The political costs of this are, for the moment, minimal. The middle and upper classes hate the regime anyway. The economic and human costs will be severe. Privatization, and foreign investment, such as it is (mostly European), is probably finished. Iran, with its vast resources, and its educated urban population, should be rich. In the Shah’s time, Iran was really developing, and considered a greater economic power than, say Turkey, with a real economic future. Today, Iran is on the royal road to basket-case status.

Mr. Ahmadinejad believes that people have “religious duties” rather than “human rights.” Personally, Mr. Ahmadinejad is said to be an “ascetic” who will seek to purge Iran of “corruption” – both of the financial variety, which is rampant, and of the “moral” type – that is elimination of anything that smacks of Westernization. Ladies: better ditch the booze, and buy your veils now, if you plan on staying. Far wiser if you get hold of your relatives in LA or Texas and join them.

A collision with the United States is imminent. The economy of Iran is imploding, and since the mullahs have locked out the reformists, there will be nobody to blame for the impending disaster. Consequently, the clerics need to whip up nationalism, so they can blame their difficulties on foreign enemies – that is, on us. The mullah government will put whatever cash isn’t spent on food subsidies for the urban poor into weapons: particularly of the nuclear variety. They will also, to the extent they are not doing this already, stir up the rebels in Iraq against the Americans, and the pro-American government there.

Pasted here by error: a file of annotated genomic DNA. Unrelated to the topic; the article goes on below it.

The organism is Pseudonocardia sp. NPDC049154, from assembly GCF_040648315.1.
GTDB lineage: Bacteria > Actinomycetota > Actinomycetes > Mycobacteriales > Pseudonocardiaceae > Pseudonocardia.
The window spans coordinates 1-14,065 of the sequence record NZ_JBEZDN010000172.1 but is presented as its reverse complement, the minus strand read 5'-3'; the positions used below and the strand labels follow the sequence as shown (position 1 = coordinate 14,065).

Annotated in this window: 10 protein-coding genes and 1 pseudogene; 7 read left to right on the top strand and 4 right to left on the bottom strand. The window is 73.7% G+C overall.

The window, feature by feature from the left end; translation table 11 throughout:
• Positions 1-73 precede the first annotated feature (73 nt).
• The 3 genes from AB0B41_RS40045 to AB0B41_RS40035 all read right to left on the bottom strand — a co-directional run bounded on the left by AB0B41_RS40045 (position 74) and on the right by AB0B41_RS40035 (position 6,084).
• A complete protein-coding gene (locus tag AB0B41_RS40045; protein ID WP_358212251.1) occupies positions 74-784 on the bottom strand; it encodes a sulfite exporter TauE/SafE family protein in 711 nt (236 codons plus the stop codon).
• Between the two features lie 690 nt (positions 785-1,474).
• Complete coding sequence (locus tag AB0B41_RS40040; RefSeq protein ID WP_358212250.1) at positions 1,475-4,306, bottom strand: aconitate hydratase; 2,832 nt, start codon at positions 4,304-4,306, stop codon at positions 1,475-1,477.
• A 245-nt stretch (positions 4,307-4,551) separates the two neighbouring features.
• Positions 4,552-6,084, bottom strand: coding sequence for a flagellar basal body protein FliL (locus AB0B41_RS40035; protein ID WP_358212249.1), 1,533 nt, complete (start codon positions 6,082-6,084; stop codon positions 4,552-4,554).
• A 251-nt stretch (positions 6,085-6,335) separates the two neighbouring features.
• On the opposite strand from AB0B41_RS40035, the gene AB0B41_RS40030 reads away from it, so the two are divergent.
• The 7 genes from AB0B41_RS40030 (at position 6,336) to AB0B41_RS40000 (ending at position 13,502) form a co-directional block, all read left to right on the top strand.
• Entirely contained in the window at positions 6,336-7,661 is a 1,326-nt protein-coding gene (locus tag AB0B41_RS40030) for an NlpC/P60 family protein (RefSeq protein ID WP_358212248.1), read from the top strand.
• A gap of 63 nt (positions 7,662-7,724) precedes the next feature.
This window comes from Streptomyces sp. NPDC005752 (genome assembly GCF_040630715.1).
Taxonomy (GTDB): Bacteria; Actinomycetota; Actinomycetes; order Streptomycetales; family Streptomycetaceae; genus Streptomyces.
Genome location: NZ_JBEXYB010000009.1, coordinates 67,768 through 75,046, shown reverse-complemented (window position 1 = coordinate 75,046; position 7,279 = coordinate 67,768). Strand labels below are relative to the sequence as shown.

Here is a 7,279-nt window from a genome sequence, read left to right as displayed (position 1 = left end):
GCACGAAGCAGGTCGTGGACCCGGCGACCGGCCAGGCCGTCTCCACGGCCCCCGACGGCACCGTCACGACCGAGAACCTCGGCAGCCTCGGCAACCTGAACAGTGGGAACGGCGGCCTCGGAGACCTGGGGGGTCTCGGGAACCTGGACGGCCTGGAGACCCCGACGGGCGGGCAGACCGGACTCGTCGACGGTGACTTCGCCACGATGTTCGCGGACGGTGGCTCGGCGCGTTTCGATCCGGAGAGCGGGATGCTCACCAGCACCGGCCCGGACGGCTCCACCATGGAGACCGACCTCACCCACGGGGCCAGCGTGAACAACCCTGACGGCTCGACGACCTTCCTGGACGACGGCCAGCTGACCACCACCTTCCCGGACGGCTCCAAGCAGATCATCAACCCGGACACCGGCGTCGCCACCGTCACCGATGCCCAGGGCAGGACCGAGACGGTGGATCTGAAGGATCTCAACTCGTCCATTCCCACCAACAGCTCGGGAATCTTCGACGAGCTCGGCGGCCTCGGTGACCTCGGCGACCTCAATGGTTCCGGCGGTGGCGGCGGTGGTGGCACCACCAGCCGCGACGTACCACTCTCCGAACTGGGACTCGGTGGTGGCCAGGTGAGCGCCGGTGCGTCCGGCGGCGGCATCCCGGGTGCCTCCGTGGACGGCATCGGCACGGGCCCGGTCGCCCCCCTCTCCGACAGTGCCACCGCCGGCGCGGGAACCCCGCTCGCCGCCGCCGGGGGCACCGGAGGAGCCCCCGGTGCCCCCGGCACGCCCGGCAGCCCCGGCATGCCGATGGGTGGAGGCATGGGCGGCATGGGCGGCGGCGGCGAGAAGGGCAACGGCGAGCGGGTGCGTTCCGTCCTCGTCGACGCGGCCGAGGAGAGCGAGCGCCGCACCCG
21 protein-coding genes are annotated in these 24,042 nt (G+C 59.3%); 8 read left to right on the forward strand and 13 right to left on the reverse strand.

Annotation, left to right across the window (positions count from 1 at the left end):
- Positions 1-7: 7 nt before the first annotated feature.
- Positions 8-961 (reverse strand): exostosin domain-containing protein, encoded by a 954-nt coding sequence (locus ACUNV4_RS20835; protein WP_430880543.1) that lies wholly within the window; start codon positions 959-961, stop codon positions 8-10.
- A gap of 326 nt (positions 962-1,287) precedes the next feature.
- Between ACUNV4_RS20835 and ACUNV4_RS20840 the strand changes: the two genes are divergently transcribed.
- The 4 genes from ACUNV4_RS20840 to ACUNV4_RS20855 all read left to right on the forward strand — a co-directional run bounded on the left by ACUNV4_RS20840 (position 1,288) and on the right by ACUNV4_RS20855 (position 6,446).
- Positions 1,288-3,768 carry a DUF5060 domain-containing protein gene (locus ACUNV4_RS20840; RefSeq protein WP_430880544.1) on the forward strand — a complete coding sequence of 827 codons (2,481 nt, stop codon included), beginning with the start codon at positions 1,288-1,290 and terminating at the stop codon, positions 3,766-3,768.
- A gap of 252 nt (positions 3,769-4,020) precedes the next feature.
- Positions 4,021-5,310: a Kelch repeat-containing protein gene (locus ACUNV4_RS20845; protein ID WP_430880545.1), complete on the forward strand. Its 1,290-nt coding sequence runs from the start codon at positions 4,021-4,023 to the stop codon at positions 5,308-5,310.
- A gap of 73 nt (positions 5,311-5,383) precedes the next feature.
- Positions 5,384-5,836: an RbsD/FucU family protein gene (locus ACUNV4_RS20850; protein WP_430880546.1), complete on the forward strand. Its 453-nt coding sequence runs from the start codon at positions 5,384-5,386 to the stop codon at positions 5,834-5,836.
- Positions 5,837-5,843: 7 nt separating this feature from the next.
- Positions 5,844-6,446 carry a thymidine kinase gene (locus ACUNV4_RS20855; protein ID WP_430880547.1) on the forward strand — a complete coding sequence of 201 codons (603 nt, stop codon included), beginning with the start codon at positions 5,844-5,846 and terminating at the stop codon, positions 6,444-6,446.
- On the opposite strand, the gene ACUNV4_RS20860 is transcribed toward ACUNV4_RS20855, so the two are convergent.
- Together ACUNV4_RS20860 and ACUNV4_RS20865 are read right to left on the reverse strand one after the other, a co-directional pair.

Long term, the only option left for the mullahs to maintain their regime will be to mortgage Iran to China. China has money enough, weapons enough and need for oil enough to be interested in propping up the mullahs. A small number of Chinese troops in Iran would buy the mullahs immunity from military problems with the United States.

In the end, however, this is going to be a sucker bet. Not even the Chinese have enough money to save the mullah regime from its fundamental irrationality. The mullahs are too old, and too hated by elite society and anybody who works for a living, to long survive. Eventually economic reality will catch up to them too, as it did to the Soviet Union, and even to China. Unfortunately, the landing will not be a soft one. By choking off all paths towards liberty or reform, Ali Shah and his gang have ensured that the revolution that unseats them will be a violent one. Ultimately, the “Supreme Leader” and his mullah gang will do little more than completely discredit the idea of Islamic religious government.